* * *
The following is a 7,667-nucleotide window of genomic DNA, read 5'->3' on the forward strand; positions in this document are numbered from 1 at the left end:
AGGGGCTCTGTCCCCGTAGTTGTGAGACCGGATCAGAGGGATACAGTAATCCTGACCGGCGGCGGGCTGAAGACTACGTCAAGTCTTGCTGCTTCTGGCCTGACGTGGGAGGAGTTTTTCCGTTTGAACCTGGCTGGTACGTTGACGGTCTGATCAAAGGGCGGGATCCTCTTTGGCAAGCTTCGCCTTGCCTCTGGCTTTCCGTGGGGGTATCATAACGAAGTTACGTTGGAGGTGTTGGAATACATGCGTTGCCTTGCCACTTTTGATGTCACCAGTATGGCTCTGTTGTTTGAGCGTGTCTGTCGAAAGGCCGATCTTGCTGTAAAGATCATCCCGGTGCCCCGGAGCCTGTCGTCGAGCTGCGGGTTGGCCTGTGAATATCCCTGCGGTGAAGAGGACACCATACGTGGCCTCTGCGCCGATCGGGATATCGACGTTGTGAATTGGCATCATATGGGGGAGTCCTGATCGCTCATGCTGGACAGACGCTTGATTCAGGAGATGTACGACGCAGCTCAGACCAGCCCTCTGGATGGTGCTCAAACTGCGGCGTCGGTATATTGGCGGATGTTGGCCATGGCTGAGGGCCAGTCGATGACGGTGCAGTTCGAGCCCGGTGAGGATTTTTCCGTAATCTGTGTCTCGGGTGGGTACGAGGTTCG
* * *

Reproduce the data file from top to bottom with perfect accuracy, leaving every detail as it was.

The following is a 7,667-nucleotide window of genomic DNA, read 5'->3' on the forward strand; positions in this document are numbered from 1 at the left end:
AGGGGCTCTGTCCCCGTAGTTGTGAGACCGGATCAGAGGGATACAGTAATCCTGACCGGCGGCGGGCTGAAGACTACGTCAAGTCTTGCTGCTTCTGGCCTGACGTGGGAGGAGTTTTTCCGTTTGAACCTGGCTGGTACGTTGACGGTCTGATCAAAGGGCGGGATCCTCTTTGGCAAGCTTCGCCTTGCCTCTGGCTTTCCGTGGGGGTATCATAACGAAGTTACGTTGGAGGTGTTGGAATACATGCGTTGCCTTGCCACTTTTGATGTCACCAGTATGGCTCTGTTGTTTGAGCGTGTCTGTCGAAAGGCCGATCTTGCTGTAAAGATCATCCCGGTGCCCCGGAGCCTGTCGTCGAGCTGCGGGTTGGCCTGTGAATATCCCTGCGGTGAAGAGGACACCATACGTGGCCTCTGCGCCGATCGGGATATCGACGTTGTGAATTGGCATCATATGGGGGAGTCCTGATCGCTCATGCTGGACAGACGCTTGATTCAGGAGATGTACGACGCAGCTCAGACCAGCCCTCTGGATGGTGCTCAAACTGCGGCGTCGGTATATTGGCGGATGTTGGCCATGGCTGAGGGCCAGTCGATGACGGTGCAGTTCGAGCCCGGTGAGGATTTTTCCGTAATCTGTGTCTCGGGTGGGTACGAGGTTCG